(News-Press) -- Every week is Shark Week on the Internet.
You don't have to look hard to find a photograph or video of a recreational fisherman dragging a hooked shark onto a beach by the tail or posing beside a shark he's pulled ashore.
» In July, a video of former Sanibel resident Elliot Sudal wrestling a 7-foot sandbar shark onto a Connecticut beach went viral - Sudal released the shark and told The News-Press he treats fish he catches with respect.
» On Aug. 1, naplesnews.com ran a photo of Naples resident Tim Nagy squatting next to a tiger shark he hauled onto the beach three years ago at Wiggins Pass in Collier County - Nagy said he released the fish in good shape.
» On Aug. 11, a video appeared of an unidentified fisherman dragging a 5-foot scalloped hammerhead shark to shore at Panama City Beach as spectators shout, "Shark Week," and "Don't let it swim away."
As exciting as shark-on-the-beach images are, the act of hauling a shark onto the sand is bad for the fish and potentially illegal.
"Obviously, dragging a shark up on the beach is the worst thing you can do for it," said Yannis Papastamatiou, a researcher the Florida Museum of Natural History's Ichthyology Department. "The best thing to do is release the shark in the water."
Neil Hammerschlag, a University of Miami research assistant professor who captures, tags and releases sharks in the Keys, Bahamas and the Gulf of Mexico off Lee County, has no problem with catch-and-release shark fishing.
"It's a great way to enjoy sharks without killing them," he said. "That being said, recreational shark fishing needs to be responsible. Dragging a shark up on a beach by the tail is definitely not a good thing.
"People say, 'Well, I released it, and it swam away,' but that doesn't mean the shark survived."
Dragging a shark ashore by the tail can harm it in several ways.
Most shark species breathe by ram ventilation, which means they must swim to pass oxygenated water over their gills.
"Sharks swim only one way: forward," Hammerschlag said. "When they're pulled backward, they can't breathe."
Gravity might hurt sharks that are dragged onto a beach, Papastamatiou said.
"With small sharks, it's probably not an issue, but when you bring a big shark out of the water, there's a lot of weight on the internal organs that's not supposed to be there," he said. "That could certainly be an issue. Even if it's not fatal, it could cause damage to reproductive organs."
Paul Anderson, a research scientist at the Mystic Aquarium in Mystic, Conn., and Nick Whitney, a Mote Marine Laboratory staff scientist, are studying effects of catch-and-release practices on blacktip sharks off Boca Grande Pass.
Whenever any shark is caught and handled, it thrashes around, which is strenuous, and the fish doesn't breathe normally; the strenuous activity and the lack of proper respiration keep the shark from getting enough oxygen to feed its muscles.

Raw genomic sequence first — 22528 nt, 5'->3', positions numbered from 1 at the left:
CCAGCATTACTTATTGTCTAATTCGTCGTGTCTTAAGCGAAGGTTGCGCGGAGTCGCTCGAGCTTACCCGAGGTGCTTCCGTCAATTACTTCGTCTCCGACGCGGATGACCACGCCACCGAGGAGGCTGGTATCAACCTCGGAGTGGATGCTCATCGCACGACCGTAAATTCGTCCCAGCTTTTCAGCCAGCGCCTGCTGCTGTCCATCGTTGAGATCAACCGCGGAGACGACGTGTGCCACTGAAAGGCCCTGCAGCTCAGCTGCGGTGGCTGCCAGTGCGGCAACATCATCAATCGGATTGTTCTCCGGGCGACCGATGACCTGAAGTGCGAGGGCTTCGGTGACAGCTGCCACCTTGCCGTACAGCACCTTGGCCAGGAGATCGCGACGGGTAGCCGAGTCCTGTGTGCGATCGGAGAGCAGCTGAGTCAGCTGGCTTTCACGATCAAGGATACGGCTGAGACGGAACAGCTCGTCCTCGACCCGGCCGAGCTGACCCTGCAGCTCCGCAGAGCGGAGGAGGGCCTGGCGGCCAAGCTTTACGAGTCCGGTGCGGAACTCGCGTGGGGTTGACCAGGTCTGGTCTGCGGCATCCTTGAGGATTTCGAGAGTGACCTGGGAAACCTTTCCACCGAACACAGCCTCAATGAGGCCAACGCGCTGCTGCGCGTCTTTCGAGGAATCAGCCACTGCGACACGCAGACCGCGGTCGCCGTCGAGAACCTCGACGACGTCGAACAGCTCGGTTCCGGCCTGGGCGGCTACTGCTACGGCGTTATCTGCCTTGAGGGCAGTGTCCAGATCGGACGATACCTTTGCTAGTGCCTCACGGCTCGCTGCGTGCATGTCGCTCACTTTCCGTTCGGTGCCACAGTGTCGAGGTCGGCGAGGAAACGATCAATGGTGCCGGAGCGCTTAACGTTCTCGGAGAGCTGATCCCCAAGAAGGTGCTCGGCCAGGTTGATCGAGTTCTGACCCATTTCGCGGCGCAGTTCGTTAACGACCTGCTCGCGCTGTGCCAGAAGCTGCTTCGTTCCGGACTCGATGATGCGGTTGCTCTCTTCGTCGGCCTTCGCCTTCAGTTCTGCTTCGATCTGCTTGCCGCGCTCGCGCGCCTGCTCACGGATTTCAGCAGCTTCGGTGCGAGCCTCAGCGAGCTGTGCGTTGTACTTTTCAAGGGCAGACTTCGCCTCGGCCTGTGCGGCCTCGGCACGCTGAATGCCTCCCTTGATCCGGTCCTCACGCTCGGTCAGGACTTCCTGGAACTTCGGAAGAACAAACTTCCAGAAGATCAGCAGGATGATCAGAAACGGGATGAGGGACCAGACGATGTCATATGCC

As a result carbon dioxide builds up in its blood.
Too much carbon dioxide in the blood can lead to acidosis, which causes the blood to become acidic, which can be fatal..
"In the beach scenario with sharks, there's going to be a lot of thrashing going on," Anderson said. "The more the shark thrashes, the more strenuous the activity, and the more potential for suffering acidosis."
Preliminary results from the Boca Grande Pass study indicate when hooked blacktip sharks are brought to the boat and released relatively quickly, they don't return to normal activity for up to seven hours.
Increased stress from being dragged onto a beach could increase the time necessary for a shark to return to normal.
"If a shark's behavior is altered, it could become prone to predation by bigger sharks," Anderson said. "They're not in tip-top condition; they're more lethargic, so they're easier to pick off."
In Florida, it's illegal to harvest, possess, buy, sell, exchange or land 25 shark species, including species found in Southwest Florida such as tiger, sandbar, great hammerhead, scalloped hammerhead and lemon sharks.
Pulling a prohibited shark onto the beach could be illegal in some cases.
Florida Fish and Wildlife Conservation Commission officials encourage anglers to release prohibited species as quickly as possible with the understanding large sharks must sometimes be brought on shore so the hook can be safely removed or the leader safely cut, Katie Purcell, spokeswoman for the FWC Division of Law Enforcement, wrote in an email to The News-Press.
"It really depends upon the situation as to the legality of certain actions," she wrote. "If fishermen are doing their best to stay safe and return the fish as quickly as possible to the water, they are doing the right thing."
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